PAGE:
In the same discussion, Oprah went on to explain that when she had surgery on both of her knees, she specifically decided against using any weight loss drugs, instead sticking to diet and a lot of hiking as exercise. It’s worth noting that as soon as Oprah said the drugs were the “easy way out,” the other panel members jumped in to emphasize that we need to think of obesity as a disease, it’s not about willpower, and so forth.

Still, the “mixed messages” from Oprah was problematic, particularly in terms of Weight Watchers’ (oops, I mean WW’s) efforts to get into the semaglutide and tirzepatide business themselves. As this little video snippet from Yahoo! finance makes clear, the only positive moment in Weight Watcher’s stock price in the previous year was the announcement that they were going to start offering these meds along with diet, exercise, and lifestyle. So for the company’s most famous stake holder, board member, spokesperson, and (for many WW customers) most inspirational persona to be skeptical of these new drugs was not the company line.

The other thing is Oprah was pretty explicit at this event that she had not herself taken Ozempic or similar drugs. As recent as early November, the “secret” to Oprah’s latest weight loss was being reported as being about following the WW diet and exercise. But by December, Oprah admitted she had been using these meds, but she still has not said what drug she’s been taking and when she started taking these drugs, and she describes the meds as weight “management” (rather than a weight loss) tool.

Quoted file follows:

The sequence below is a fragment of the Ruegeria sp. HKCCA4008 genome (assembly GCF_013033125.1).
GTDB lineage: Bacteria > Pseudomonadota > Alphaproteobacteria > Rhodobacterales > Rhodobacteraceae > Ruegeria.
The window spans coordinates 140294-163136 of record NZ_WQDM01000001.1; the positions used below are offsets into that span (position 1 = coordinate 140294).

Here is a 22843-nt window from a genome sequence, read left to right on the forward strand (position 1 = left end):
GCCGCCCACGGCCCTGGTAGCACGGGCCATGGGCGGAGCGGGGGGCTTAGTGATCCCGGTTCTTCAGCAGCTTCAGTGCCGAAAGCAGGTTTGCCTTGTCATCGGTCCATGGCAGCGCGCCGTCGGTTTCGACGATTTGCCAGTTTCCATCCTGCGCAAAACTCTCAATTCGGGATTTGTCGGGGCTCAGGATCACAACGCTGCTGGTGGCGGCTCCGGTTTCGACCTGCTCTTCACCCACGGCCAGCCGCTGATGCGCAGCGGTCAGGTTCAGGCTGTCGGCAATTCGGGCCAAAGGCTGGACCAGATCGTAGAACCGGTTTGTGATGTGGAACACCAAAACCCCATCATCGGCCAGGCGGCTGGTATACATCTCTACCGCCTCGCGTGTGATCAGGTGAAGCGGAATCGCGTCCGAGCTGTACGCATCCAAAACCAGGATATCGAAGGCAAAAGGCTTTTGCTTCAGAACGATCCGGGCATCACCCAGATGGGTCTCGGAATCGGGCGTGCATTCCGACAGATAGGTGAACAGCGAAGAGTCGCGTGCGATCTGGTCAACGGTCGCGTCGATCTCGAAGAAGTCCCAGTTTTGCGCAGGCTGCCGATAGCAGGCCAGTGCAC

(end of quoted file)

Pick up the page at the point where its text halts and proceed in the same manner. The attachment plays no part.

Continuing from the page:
I have no doubt that Oprah did lose a lot of weight with the dieting and exercise she did after her knee surgeries a couple years ago. But I also have to think that she started whatever drug she’s on earlier than November– maybe even while she was claiming that taking a drug was the easy way out. In the stories back in December— when she first revealed she had been taking meds– she spoke about how she had “released the shame about it.” I suppose that means the shame of being overweight in the first place, but I also wonder if she was “releasing shame” about lying about being on these drugs.

I suppose Oprah had to bail on WW in part because of the story of her own weight gains and losses– an aspect of her celebrity image she’s cultivated for decades. After resisting them, Oprah seems to now recognize that these drugs do make a difference that simply cannot be matched by diet and exercise alone. That’s a pretty big shift from the story she’s been selling with WW as the weight loss plan where you can eat what you want and not being on a diet, including eating lots of bread.

But ultimately, business is business. Oprah cashed out of WW a long time ago, and at this stage, she’s leaving a sinking ship.